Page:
Your “Eternal” Digital Life
by Laura Chiesman
If you are between the ages of 8 and 98 you very likely have a ‘digital life’. Many children now have access to online learning and game sites and most of us adults use online resources for banking, bill pay, data and picture storage, entertainment, personal and business communications. Over the years, I have also explored the wonderful worlds of Evernote, Dropbox and One Drive and I have personal photos, documents and information stored on all of them.
Remembering what is stored where can be a challenge, not to mention keeping track of the logins and passwords that provide access to these sites which house some of your most personal and important information.
If it’s a challenge for us to keep track of our own, and possibly our children’s information, imagine the process involved in sorting this out for someone who has passed away. Most people have worked with an attorney to set up instructions for leaving assets to their loved ones and they often assign a person to be in charge of taking care of the details. Your estate documents may name a trustee or executor who have certain rights and responsibilities for settling your affairs after death. In recent years these duties have been complicated by the difficulty in accessing online accounts and social media sites. Some attorneys now include language to address these issues in the estate planning documents that they prepare, but this is not always the case. If your Powers of Attorney, Trusts or Wills are more than 5 or 10 years old they almost certainly don’t deal with this.
We know that at our wealth services firm in Melbourne, FL, digital assets and digital estate planning are big topics. The rules and resources change quickly and you could spend many hours researching the latest and greatest solutions.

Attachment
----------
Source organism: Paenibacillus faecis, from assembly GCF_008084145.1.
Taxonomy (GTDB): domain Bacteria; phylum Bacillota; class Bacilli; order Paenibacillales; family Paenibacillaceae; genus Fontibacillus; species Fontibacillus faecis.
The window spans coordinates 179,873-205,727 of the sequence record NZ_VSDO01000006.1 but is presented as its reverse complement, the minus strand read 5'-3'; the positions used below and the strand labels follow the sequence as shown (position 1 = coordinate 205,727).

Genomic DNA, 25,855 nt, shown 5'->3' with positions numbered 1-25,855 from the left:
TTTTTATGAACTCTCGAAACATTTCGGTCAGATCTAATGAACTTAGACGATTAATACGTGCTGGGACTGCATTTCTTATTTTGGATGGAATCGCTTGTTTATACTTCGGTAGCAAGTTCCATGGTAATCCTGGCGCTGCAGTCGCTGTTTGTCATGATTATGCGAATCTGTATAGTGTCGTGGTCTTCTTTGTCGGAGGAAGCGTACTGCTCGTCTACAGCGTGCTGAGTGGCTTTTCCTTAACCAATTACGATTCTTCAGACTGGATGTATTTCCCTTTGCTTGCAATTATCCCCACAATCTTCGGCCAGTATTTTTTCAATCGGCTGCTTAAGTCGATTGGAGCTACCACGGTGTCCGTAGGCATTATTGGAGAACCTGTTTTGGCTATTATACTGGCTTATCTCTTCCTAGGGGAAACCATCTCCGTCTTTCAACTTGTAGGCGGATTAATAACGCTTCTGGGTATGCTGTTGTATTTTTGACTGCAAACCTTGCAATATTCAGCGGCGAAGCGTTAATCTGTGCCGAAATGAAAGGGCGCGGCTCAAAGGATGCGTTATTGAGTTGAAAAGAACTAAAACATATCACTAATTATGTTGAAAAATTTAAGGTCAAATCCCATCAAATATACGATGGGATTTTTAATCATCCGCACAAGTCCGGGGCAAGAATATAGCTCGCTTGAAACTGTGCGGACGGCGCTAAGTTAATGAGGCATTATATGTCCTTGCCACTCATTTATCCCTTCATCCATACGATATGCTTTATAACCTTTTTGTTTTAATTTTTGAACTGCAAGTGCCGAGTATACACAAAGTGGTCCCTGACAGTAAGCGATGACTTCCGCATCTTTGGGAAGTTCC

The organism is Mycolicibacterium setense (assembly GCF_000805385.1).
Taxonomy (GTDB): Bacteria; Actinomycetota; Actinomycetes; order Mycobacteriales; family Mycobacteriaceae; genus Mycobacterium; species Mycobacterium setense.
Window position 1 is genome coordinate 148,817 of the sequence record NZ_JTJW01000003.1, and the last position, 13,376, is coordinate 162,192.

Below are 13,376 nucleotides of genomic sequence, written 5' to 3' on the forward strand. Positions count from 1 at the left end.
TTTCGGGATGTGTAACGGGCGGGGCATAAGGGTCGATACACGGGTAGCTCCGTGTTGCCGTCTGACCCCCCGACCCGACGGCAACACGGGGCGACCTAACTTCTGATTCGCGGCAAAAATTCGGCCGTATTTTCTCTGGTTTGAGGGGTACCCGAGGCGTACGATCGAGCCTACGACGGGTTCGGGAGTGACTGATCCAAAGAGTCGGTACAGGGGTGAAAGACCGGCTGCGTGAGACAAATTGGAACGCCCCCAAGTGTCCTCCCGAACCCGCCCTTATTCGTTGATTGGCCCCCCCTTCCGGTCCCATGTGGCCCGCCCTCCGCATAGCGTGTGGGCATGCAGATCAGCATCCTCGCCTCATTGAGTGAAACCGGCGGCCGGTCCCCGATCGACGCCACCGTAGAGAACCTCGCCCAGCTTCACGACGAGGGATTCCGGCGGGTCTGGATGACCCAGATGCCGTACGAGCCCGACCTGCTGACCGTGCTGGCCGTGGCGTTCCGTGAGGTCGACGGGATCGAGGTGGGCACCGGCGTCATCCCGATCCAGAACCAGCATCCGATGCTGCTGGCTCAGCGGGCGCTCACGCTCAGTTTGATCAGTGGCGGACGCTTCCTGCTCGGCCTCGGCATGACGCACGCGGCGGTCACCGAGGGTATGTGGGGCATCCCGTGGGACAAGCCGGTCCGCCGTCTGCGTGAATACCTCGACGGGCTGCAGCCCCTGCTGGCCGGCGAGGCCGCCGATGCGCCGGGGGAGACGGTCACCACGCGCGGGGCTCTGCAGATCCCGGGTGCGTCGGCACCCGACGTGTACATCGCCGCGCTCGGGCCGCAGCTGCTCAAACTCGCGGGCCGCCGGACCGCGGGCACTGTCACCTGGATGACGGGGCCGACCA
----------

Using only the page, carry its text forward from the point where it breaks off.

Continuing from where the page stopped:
Below are just a few of the tools and resources available to help you document and organize online information, thereby smoothing the eventual process for your family in the event of your death or incapacity.
Like many big, complicated tasks most of your progress will come in taking the initial most basic steps. Three great first steps are:
- Put together a list or spreadsheet with all of your online business, personal and social media account s, to include the website addresses, account numbers, usernames and passwords. This can be a paper document or you can save it to a disk, usb or digital file. Check out this article for details on different ways to store this information – Managing Passwords
- Ask your attorney if your estate and/or power of attorney documents address online accounts and digital assets.
- Tell someone close to you where you have stored your estate documents and your list of digital information
You can go further and research how different social media sites deal with accounts after death
- Managing Social Media
If you really want to be detailed and cover everything your family might need to know at your death here is resource you can purchase:
We live in exciting times and keeping up with change can be both challenging and fun. Take the plunge and get started to help ensure you and your family have peace of mind, knowing your digital life will be in good hands. At our wealth services firm in Melbourne, FL, our financial planners can help you create the life you dream about.